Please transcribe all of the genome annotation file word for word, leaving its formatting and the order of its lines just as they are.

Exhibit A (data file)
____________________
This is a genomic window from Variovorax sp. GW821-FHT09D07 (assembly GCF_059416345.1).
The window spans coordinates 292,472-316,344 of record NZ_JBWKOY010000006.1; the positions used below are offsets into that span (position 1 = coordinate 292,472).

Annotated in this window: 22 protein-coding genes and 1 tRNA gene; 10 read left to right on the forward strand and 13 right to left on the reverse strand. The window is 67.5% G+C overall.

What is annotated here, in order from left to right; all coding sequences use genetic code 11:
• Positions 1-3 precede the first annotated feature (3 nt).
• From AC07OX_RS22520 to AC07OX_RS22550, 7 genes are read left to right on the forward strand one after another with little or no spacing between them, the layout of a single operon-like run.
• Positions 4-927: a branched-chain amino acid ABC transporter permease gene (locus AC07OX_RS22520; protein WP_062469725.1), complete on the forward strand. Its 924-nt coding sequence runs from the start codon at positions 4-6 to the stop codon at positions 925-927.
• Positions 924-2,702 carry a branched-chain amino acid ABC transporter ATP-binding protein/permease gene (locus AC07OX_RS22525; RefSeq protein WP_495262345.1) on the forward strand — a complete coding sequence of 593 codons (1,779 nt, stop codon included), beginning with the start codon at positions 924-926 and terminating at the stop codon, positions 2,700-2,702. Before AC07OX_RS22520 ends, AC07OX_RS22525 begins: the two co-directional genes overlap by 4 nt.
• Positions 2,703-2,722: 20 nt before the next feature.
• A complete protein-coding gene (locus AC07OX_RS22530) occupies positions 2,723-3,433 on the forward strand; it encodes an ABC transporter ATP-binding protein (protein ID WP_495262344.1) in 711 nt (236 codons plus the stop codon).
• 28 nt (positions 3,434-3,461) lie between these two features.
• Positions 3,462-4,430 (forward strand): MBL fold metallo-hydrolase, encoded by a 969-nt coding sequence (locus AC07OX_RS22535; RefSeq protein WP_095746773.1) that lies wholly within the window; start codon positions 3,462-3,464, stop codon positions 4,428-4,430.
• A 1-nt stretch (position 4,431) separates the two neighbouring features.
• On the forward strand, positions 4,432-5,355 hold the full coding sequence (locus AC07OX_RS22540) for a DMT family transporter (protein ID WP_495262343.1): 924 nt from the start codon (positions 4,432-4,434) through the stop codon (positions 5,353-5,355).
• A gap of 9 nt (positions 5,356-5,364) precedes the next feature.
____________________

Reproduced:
This is a genomic window from Variovorax sp. GW821-FHT09D07 (assembly GCF_059416345.1).
The window spans coordinates 292,472-316,344 of record NZ_JBWKOY010000006.1; the positions used below are offsets into that span (position 1 = coordinate 292,472).

Annotated in this window: 22 protein-coding genes and 1 tRNA gene; 10 read left to right on the forward strand and 13 right to left on the reverse strand. The window is 67.5% G+C overall.

What is annotated here, in order from left to right; all coding sequences use genetic code 11:
• Positions 1-3 precede the first annotated feature (3 nt).
• From AC07OX_RS22520 to AC07OX_RS22550, 7 genes are read left to right on the forward strand one after another with little or no spacing between them, the layout of a single operon-like run.
• Positions 4-927: a branched-chain amino acid ABC transporter permease gene (locus AC07OX_RS22520; protein WP_062469725.1), complete on the forward strand. Its 924-nt coding sequence runs from the start codon at positions 4-6 to the stop codon at positions 925-927.
• Positions 924-2,702 carry a branched-chain amino acid ABC transporter ATP-binding protein/permease gene (locus AC07OX_RS22525; RefSeq protein WP_495262345.1) on the forward strand — a complete coding sequence of 593 codons (1,779 nt, stop codon included), beginning with the start codon at positions 924-926 and terminating at the stop codon, positions 2,700-2,702. Before AC07OX_RS22520 ends, AC07OX_RS22525 begins: the two co-directional genes overlap by 4 nt.
• Positions 2,703-2,722: 20 nt before the next feature.
• A complete protein-coding gene (locus AC07OX_RS22530) occupies positions 2,723-3,433 on the forward strand; it encodes an ABC transporter ATP-binding protein (protein ID WP_495262344.1) in 711 nt (236 codons plus the stop codon).
• 28 nt (positions 3,434-3,461) lie between these two features.
• Positions 3,462-4,430 (forward strand): MBL fold metallo-hydrolase, encoded by a 969-nt coding sequence (locus AC07OX_RS22535; RefSeq protein WP_095746773.1) that lies wholly within the window; start codon positions 3,462-3,464, stop codon positions 4,428-4,430.
• A 1-nt stretch (position 4,431) separates the two neighbouring features.
• On the forward strand, positions 4,432-5,355 hold the full coding sequence (locus AC07OX_RS22540) for a DMT family transporter (protein ID WP_495262343.1): 924 nt from the start codon (positions 4,432-4,434) through the stop codon (positions 5,353-5,355).
• A gap of 9 nt (positions 5,356-5,364) precedes the next feature.